The first 10 minutes screen time of Ritchie’s ‘Lock, Stock and Two Smoking Barrels’ allows the introduction of the characters and a description of their role without the gangster hierarchy and the narrative thus it operates quite conventionally as an opening in terms of narrative. ‘Bacon’ has just set up his suitcase in a high street and we now see in plot time that he’s enticing buyers and selling his evidently stolen goods. We do not know the exact location of the scene but it seems to be 90’s London from the character’s appearance and the fact he has a south London accent, a conventional cockney sort of voice. We can predict that what the character is doing is illegal from the seedy location, a derelict looking road with garages behind them and from the fact he’s selling from a table and suitcase in the middle of the street with no other stalls or shops are around, also the goods are being sold from a suitcase, the suitcase is an icon within crime movies representing an illegal exchange and therefore suggesting for the audience the idea that nothing about the events here is legitimate or legal. An idea that is reinforced when uniformed police men begin chasing the character.A low non diegetic rhythmic musical beat begins when the character was shouting and selling and as the chase starts the musical soundtrack enters properly and is parallel to the pace of the chase, giving it the excitement necessary. When the chase begins we discover that another significant character is involved in the sequence as he announces the arrival of the police to his counterpart and also begins to run. The unknown, until now, characters are then introduced through a non-diegetic narrator voice over. This male voice over is conventional of a crime movie and is also used in similar films such as ‘football factory’. The voice over played Eddie and Bacon are running has the same accent as the characters and sounds like a gruff, dominant person as if they would be high in the criminal hierarchy but he sounds wise and mature and so we as an audience trust his judgement and comments on what is happening in the story. The use of a voice over in this particular film is conventional narrative device because of the genre of the film.The voice over provides a back story for the two characters running, Eddie and Bacon, who have been edited into slow motion. The characters come out of slow motion and continue running down and dirty dark alley, where there’s graffiti on the walls etc, and run out of the shot. This sort of location, urban and seedy, as well as being dark is conventional for the genre and as from our previous experience of crime movies we know the criminals know these areas better than the police. We assume they’ve managed to escape as we see the staircase and the screen cuts to black and the title of the film appears letter by letter as if a type writer were writing it. It has the look of a crime report which could be seen as an iconic symbol for the audience that they are watching a crime film.The film then cuts to a shop location, like a corner shop or a newsagent, a familiar setting for the audience. Here we are able to confirm that the two characters we first saw did not get caught by the police because they enter the shop to talk to a new pair of characters that this scene’s narrative purpose is to introduce. The characters are all dressed quite well, almost business like, which seems odd in a corner shop, it makes them stand out and causes the audience to expect something different. The corner shop seems average but then the characters go into a stock room that looks dark and full of boxes of things you would not find in a corner shop which makes us as an audience suspect that they are stolen or dodgy.The voice over then establishes more information about the new characters Nick the Greek and Tom, as Tom is the seller and the voice over offers more information about him we assume Nick is not a main character, but tom is. We also seem realise that we are being introduced to a ‘group’ of friends that work together in these dodgy dealings and assume an ensemble cast where we will be offered a variety of characters with whom we can relate and enjoy the development of. The character Tom takes a large amount of money out of an oven an action which immediately causes us to think there is crime involved, because in our life experience and cultural knowledge nobody keeps ï¿½25,000 in their oven.As the money is taken out of the oven the camera cuts to a POV from inside the oven looking out at the characters and Tom then closes the oven leaving the audience in darkness, before a shot from inside the bottom of a water filled cooking pot with a new character staring down into the water before throwing carrots into it and closing the lid and cuts us to black. A shot from outside of the pot allows us to establish fully that the scene is in a kitchen. This editing style of short duration shots that in some quirky way end up being a cut from black has created the feeling that we are closing on the introduction of one character in order to open to a new one and we realise a pattern is emerging that each different scene is a different location and introduces a new character, or character group. The two characters we have already been introduced to in previous scenes then come into the kitchen, confirming our idea that everyone we are currently being introduced to is part of a group within the predicted ensemble cast and that this is a group of south London ‘lads’ all involved in illegal activities, and all linked. At this stage there is a level of enigma of the film as information is restricted for the audience.We see the characters collect another ï¿½25,000 from the new kitchen based chef character ‘Soap’, but we do not yet know why they are collecting this money, or what they plan to do with it. We can only assume it will be something illegal given the locations, the screen action so far and our knowledge that this is a British crime movie from director Guy Ritchie. The voice over provides a back story for this new character and as he does the shot of this character freezes in close up. This freeze frame links in with the use of slow motion earlier as these editing techniques, combined with the voice over and on screen intertitles/text, are conventional devices for character intro in crime movies for example again we see use of freeze frames in ‘ Football Factory’ which is a typical technique used by directors such as Danny Boyle.We are also establishing here that all the characters so far seem to be pretty normal, with jobs and everyday lives, but that they have underlying criminal tendencies. They are still ‘dodgy’ because of dealing with stolen goods and committing petty crimes but they don’t appear dangerous or threatening like most conventional gangster movie male protagonists. This creates a feeling for the audience that they can trust and relate to these characters more than they normally would in a film of this genre. Their place in the criminal world could be seen as amateur and unprofessional or simply that they live their double lives well, that they have these two contrasting worlds their everyday lives and their criminal lives. I think the way the characters are presented depicts them as quite low down in the criminal hierarchy, because they have average lives and their criminal activity would normally be just an insignificant petty everyday crimes but that with this money they are collecting they are dealing with something more out of the ordinary and on a higher level than they usually do. It also helps to create a character range of the not so bad criminals and the more hard core ones as the film leads the group to meeting similar criminals much like in ‘Pulp Fiction’.The presentation of these characters also suggests that the genre of the movie is a crime/comedy hybrid, shots mentioned before were seemingly quirky. The film also has a sub-genre of a British comedy crime caper like ‘Ealing’ comedies only a modern version. We get a suggestion of this sort of sub-genre through the non-conventional approach in a crime movie of our main characters being ordinary and not threatening. Film gangsters are usually materialistic, street-smart, immoral, meglo-maniacal, and self-destructive which our characters do not appear to be. We are able to like the characters more because they are like this which would suggest a hybrid of comedy and crime in the film. From the amount of money they are collecting we predict that the plot will show them moving onto something bigger, perhaps a more serious crime and through this combined with their non threatening characterisation and ordinariness we also predict that they will be unsuccessful as they are moving out of their league, out of their position in the conventional gangster hierarchy. As the scene in the kitchen finishes the character eddy, who seems to be the most important character as he was introduced first and has been in every scene since, says”Looks like it’s time to make that call to Harry then”This generates both anticipation and enigma here as our information is restricted because we do not know who Harry is, or what his role in the plot will be yet but we can expect it will have something to do with the money, and predict that he is higher in status within the gangster hierarchy and therefore more dangerous, based on our prior predictions concerning their collecting of the money.The kitchen scene cuts to provide a view of yet another location, the outside of a building with a neon sign reading “Harry’s sex shop” on the front, and we immediately assume, due to this seedy location, that we are being introduced to the as yet unknown Harry and that this Harry character is going to be sleazy, dodgy and a far more serious gangster than our ordinary seeming protagonists. This increases our concern for them but provides the audience satisfaction as our character and plot predictions are being proved to be correct. Cutting to the inside of the sex shop which has low key, dim lighting with visible coloured neon lights blurred in the background emphasises the tackiness and sleaziness of the location and further confirms our characterisation predictions for Harry. We see paraphernalia on the desk such as a spanking paddle that Harry is holding and motioning with as he speaks which suggests violence or menacing. It is like a behind the scenes view of who runs the sex shop industry, a ‘real’ criminal. A man who looks important is sitting behind a desk and the phone begins to ring as the voice over narration provides, yet again, a more detailed introduction of the character and their role. He picks up the phone and begins to speak and we of course assume we know who is on the other end of the phone, this assumption is immediately confirmed when the shot cuts to the group of lads we know as our main characters. We are immediately satisfied and gain pleasure as an audience as our predictions for the characters and plot continue to be confirmed.After the phone conversation is finished Harry looks across his desks and speaks to someone we as yet have not seen. There is a non-diegetic ‘whoosh’ noise and the camera whips across to a large, bulky man and we imagine the ‘whoosh’ noise may have been there to emphasise his size and to show he is a scary, intimidating character. The ‘whoosh’ builds a moment of suspense as we wait to see what this character will look like. The voice over then introduces this character by providing a back story that accounts for his nickname ‘the Baptist’ and cuts to a flashback shot of him dunking someone’s head in water in order to gain money and information.It is evident he works for Harry as someone who ‘teaches people a lesson’ for not paying him and his physical appearance and the ‘ whoosh’ sound which indicated serious threat as far as we the audience were concerned. Reinforced when we realise he is Harry’s henchman. For an important, high up member of the gangster/criminal hierarchy in this genre of movie it is a convention for them to have some kind of henchman/men to do their bidding for them when people have wronged them or owe them money.In conclusion the locations for this film fit the genre very well, the seedy locations such as where Bacon is selling out of a suitcase and Harry’s sex shop. The characters are a mixture of very conventional and not so conventional and the locations and characters combined make us predict a complex, intense plot in which time and space are going to be very important. The construction of the four protagonists and their personalities, them being seemingly ordinary, everyday men plus the contrast of Harry’s character lead us to predict the conventional crime genre theme of conflict between the these two sort of characters as well having a comedy side to the story because of the four protagonists not being real ‘hard’ criminals but more the ‘loveable rogues’ sort of characters.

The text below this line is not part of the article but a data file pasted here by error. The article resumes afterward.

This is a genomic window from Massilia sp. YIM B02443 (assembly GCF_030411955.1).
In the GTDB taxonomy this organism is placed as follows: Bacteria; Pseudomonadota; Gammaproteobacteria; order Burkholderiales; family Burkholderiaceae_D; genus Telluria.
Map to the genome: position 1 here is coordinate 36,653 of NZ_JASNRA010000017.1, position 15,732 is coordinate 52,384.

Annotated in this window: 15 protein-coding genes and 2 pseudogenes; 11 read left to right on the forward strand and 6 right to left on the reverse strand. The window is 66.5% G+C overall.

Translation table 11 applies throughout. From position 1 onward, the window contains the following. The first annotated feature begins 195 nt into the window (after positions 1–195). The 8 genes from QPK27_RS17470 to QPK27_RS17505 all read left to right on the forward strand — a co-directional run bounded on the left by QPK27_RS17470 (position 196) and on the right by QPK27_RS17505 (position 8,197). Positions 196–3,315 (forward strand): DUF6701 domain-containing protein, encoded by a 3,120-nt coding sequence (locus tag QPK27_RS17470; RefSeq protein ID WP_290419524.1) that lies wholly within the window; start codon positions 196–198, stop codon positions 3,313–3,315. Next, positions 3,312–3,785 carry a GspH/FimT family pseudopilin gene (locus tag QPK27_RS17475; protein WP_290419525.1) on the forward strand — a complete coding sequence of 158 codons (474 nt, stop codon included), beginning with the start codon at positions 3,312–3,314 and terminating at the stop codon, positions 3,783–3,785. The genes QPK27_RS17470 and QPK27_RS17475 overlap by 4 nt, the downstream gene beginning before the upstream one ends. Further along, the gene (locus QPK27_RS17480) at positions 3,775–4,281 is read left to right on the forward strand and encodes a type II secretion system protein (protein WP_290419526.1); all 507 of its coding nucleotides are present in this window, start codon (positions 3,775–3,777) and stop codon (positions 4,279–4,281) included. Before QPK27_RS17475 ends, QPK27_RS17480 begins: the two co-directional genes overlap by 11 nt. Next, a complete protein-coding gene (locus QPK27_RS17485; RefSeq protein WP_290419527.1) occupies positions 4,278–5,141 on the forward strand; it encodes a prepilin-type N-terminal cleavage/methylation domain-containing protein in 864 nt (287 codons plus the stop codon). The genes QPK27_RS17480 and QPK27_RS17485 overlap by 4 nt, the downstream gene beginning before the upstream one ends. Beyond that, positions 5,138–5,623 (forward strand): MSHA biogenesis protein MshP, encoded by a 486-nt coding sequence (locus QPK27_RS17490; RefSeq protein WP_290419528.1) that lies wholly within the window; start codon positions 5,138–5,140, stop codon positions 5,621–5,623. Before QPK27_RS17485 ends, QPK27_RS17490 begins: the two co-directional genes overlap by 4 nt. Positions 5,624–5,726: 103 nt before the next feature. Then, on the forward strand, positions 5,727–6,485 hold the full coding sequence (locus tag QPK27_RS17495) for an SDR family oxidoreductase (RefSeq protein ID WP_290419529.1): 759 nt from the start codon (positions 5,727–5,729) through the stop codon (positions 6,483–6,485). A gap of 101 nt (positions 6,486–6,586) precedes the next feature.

Explore the use of genre and narrative conventions in the opening sequence of Guy Ritchie’s Lock, Stock and Two Smoking Barrels Paper
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Explore the use of genre and narrative conventions in the opening sequence of Guy Ritchie’s Lock, Stock and Two Smoking Barrels. (2019, Jun 20). Retrieved from https://paperap.com/paper-on-essay-explore-the-use-of-genre-and-narrative-conventions-in-the-opening-sequence-of-guy-ritchies-lock-stock-and-two-smoking-barrels/